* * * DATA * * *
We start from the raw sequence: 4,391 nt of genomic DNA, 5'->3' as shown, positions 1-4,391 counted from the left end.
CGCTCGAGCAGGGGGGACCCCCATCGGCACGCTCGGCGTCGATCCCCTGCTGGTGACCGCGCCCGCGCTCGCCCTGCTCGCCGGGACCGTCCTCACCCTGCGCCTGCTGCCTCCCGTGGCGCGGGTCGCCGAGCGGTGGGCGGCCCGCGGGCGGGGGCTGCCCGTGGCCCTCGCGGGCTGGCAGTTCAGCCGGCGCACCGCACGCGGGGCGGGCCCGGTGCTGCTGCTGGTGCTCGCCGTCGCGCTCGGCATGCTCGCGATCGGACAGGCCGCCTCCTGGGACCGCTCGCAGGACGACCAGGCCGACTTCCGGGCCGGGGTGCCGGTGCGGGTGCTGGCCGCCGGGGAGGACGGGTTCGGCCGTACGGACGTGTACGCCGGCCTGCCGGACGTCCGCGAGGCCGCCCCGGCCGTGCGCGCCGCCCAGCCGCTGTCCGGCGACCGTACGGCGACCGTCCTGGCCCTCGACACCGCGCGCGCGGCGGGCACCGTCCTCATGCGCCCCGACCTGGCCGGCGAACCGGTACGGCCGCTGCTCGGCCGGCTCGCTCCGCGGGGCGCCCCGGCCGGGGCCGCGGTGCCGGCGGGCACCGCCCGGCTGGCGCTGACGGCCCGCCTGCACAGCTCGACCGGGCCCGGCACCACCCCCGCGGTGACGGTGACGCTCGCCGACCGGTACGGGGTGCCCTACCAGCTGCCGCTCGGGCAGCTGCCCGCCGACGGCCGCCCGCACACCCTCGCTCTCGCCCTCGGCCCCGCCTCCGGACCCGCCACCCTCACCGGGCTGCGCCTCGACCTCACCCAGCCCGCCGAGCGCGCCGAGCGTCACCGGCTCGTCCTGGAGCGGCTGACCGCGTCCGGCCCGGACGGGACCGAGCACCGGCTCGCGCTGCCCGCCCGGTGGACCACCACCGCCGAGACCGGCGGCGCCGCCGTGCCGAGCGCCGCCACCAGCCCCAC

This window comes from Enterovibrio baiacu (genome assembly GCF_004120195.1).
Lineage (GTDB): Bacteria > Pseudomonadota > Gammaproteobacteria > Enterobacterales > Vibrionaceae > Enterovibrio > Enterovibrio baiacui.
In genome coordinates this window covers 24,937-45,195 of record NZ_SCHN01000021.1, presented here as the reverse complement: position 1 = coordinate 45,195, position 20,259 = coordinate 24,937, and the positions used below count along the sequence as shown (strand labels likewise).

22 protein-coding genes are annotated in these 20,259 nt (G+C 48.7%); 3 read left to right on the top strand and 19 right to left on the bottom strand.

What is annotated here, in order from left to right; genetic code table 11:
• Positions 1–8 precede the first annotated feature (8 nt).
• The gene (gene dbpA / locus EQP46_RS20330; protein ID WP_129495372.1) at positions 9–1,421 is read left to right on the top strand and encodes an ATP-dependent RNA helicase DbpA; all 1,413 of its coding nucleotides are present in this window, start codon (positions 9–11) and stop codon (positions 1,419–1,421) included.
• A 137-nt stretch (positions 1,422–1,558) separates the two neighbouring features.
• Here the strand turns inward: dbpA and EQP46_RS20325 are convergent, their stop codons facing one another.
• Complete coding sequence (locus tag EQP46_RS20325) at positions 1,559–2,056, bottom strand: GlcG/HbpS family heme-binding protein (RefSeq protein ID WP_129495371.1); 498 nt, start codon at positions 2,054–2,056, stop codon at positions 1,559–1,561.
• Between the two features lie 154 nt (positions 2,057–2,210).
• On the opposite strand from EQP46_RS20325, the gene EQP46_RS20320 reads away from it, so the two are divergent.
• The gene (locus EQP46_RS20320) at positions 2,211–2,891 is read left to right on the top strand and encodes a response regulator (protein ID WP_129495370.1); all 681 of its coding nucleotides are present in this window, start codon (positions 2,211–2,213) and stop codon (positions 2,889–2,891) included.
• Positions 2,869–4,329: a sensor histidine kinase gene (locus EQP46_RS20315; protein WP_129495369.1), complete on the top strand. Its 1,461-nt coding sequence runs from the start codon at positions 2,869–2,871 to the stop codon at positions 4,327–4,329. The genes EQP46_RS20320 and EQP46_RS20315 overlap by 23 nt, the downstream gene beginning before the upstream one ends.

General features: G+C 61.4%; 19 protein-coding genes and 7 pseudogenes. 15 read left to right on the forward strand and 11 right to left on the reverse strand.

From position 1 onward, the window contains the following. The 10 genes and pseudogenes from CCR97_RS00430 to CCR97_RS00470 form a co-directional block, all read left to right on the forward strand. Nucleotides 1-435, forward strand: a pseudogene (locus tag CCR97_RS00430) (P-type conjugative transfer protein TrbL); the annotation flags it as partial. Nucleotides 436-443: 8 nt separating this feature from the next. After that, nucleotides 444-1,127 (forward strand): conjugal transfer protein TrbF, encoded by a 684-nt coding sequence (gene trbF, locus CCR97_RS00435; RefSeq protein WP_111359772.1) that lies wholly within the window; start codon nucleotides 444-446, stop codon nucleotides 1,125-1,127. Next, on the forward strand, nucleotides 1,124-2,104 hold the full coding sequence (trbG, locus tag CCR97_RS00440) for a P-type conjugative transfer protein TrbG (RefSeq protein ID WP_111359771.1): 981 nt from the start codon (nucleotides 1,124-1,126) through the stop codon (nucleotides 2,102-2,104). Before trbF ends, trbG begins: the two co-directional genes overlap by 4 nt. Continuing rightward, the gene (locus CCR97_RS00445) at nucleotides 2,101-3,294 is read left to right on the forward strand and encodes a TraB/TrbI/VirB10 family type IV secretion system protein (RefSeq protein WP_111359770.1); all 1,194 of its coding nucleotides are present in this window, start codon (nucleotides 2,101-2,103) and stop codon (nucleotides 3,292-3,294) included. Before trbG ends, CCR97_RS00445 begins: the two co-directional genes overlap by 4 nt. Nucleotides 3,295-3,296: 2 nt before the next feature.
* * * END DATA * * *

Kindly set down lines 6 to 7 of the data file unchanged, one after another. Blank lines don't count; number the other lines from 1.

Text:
22 protein-coding genes are annotated in these 20,259 nt (G+C 48.7%); 3 read left to right on the top strand and 19 right to left on the bottom strand.

What is annotated here, in order from left to right; genetic code table 11: